In one scene, I had the heroine’s family voice every Yuck the reader would have around a guy with a ‘beauty’ regime. And then fall over themselves when they thought Zander was visiting. Because the guy’s still a rock god, still extraordinary. And it’s too easy to criticize a stranger. In effect, I’m asking the reader to keep an open mind.
Given that Zander is smart and ambitious it also made sense that he would deliberately exaggerate his vanity for the press. Any publicity is good publicity when this showman is promoting the band’s tour. He also takes a pragmatist’s view of maintaining his looks; keeping in shape is simply a part of his job as Rage’s frontman. And finally, I made him supremely confident in his masculinity. At one point he even says, “A real man should be able to seduce a woman in a tutu and a tiara…Actually that would be fun.”
Most importantly, I gave Zander the vulnerability attached to being a beautiful person. Women date me because of the way I look. What will happen if I stop these treatments? Who will love me as I age? The Beauty, as well as the Beast, is judged on appearances.
Of course that’s just one aspect of the reinvention of Zander Freedman. Hopefully, I’ve intrigued you enough to read about his moral make-over.
Do you have a favorite bad-boy hero? Enter the Release Giveaway and go into the draw for an e-book of Rise.
The rock star & the academic: Making opposites attract
By Karina Bliss
I love the opposites-attract trope, ‘You say toe-ma-toe, I say toe-mate-o’. (FYI, as a Kiwi, I say it the first way). I couldn’t have written two people more different than my egotistical, rock-star bad boy Zander Freedman and my warm-hearted, church-brat academic Elizabeth Winston.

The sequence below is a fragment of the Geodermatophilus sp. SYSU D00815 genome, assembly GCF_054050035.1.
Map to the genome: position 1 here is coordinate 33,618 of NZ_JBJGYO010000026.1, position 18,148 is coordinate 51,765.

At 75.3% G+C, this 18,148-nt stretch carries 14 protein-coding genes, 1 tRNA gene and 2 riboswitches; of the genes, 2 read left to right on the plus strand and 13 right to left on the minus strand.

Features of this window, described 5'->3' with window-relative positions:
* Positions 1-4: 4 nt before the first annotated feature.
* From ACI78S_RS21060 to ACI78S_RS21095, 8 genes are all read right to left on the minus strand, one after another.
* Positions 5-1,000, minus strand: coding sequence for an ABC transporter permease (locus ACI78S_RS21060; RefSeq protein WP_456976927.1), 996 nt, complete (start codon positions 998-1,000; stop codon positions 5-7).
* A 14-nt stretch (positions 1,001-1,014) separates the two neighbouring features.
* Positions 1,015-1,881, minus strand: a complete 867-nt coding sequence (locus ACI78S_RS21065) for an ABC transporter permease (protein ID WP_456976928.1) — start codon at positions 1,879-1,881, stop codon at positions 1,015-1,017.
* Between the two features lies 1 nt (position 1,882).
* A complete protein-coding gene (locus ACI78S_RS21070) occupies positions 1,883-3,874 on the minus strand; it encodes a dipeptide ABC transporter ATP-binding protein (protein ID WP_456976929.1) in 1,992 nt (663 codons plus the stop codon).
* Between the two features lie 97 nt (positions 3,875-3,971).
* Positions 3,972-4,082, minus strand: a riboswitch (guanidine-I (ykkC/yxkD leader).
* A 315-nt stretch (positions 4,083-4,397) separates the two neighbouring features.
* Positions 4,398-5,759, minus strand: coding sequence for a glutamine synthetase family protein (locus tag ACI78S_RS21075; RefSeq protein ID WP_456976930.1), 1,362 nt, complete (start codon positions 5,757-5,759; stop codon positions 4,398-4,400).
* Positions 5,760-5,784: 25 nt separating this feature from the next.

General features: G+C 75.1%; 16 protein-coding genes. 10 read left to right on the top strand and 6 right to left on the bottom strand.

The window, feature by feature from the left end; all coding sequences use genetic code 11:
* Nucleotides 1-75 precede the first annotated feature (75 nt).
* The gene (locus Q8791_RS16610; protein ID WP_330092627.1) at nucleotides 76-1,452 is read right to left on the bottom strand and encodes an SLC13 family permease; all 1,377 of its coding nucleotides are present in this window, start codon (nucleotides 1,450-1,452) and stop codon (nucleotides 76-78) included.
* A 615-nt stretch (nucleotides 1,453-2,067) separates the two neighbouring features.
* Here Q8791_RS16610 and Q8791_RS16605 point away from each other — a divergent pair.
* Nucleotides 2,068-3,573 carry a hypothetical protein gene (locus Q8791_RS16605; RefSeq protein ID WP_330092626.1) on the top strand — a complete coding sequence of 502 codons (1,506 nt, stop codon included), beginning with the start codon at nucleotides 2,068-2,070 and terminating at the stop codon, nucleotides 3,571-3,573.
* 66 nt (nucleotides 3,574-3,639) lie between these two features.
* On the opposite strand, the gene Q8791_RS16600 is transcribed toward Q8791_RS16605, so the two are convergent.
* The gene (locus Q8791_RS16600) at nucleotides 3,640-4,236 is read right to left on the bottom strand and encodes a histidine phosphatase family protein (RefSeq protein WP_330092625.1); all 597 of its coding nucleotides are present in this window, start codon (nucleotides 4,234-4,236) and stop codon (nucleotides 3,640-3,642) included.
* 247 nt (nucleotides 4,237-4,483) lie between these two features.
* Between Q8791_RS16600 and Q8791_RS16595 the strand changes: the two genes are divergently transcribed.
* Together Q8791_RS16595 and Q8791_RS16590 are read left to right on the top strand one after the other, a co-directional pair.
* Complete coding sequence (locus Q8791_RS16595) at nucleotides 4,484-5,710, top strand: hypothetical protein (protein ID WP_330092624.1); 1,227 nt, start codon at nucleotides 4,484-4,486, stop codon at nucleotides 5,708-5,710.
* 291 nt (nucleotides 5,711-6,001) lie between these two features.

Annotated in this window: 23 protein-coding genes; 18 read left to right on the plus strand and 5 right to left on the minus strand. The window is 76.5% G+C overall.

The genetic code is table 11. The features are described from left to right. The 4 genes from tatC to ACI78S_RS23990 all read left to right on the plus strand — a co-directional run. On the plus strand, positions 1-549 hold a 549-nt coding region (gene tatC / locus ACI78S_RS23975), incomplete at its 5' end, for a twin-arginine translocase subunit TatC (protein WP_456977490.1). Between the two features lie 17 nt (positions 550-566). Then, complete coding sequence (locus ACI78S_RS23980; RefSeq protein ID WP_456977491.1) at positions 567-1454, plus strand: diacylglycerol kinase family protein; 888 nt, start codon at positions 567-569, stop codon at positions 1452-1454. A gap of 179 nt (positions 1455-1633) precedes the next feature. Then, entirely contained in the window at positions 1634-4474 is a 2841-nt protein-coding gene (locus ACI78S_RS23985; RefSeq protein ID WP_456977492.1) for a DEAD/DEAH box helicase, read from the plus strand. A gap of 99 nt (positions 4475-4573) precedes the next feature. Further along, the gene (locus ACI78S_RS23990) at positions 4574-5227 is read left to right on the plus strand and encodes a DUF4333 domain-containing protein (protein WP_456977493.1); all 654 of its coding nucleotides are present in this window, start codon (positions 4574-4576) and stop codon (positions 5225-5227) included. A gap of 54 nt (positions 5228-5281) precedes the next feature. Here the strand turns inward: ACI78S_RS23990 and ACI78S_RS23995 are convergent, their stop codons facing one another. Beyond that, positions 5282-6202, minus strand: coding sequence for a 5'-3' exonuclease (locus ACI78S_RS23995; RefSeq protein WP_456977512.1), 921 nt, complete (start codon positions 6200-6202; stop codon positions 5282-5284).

With opposites, it’s easy to see what’s keeping your characters apart. But when you’re writing romance, what’s more important is what brings and binds these two together. What do they have in common? Both Zander and Elizabeth are smart, independent, take-charge people who share a similar sense of the ridiculous, and I made sure my plot gave them opportunities to join forces.
I found this wonderful Oscar Wilde quote, which I adopted as my theme for Rise. “Every saint has a past, and every sinner a future.” As I wrote the book, it reminded me to add dimensions to my story characters. Just because my heroine is a good person doesn’t mean she lacks a wild side, and vice versa for the hero.
Opposites or not, the hero and heroine need to appreciate each other in a way no one else does. In Zander, Elizabeth sees a caretaker hero, capable of kindness and vulnerability. In Elizabeth, Zander sees a wolf in sheep’s clothing, someone as adventurous as he is.
In a romance, the challenge for opposites is to incorporate the qualities of the other – the qualities they lack – so two halves become a perfect whole.
Can you recommend favorite romances that use this dynamic? Enter the Release Giveaway and go into the draw for an e-book of Rise.
Find out more at www.karinabliss.com
New Zealander Karina Bliss’s debut, Mr Imperfect, won a Romantic Book of the Year award in Australia, the first of eleven books published through Harlequin SuperRomance. Her most recent release, A Prior Engagement, was a Desert Island Keeper at likesbooks.com. Her next release, Rise, is a single title, self-published contemporary which continues the story of Zander Freedman, who first appeared as a villain inKarina’s bestselling title, What the Librarian Did – a book that made DearAuthor’s Best of the Year list in 2010.Two of Karina’s books have also featured in Sizzling Book Chats at SmartBitchesTrashyBooks.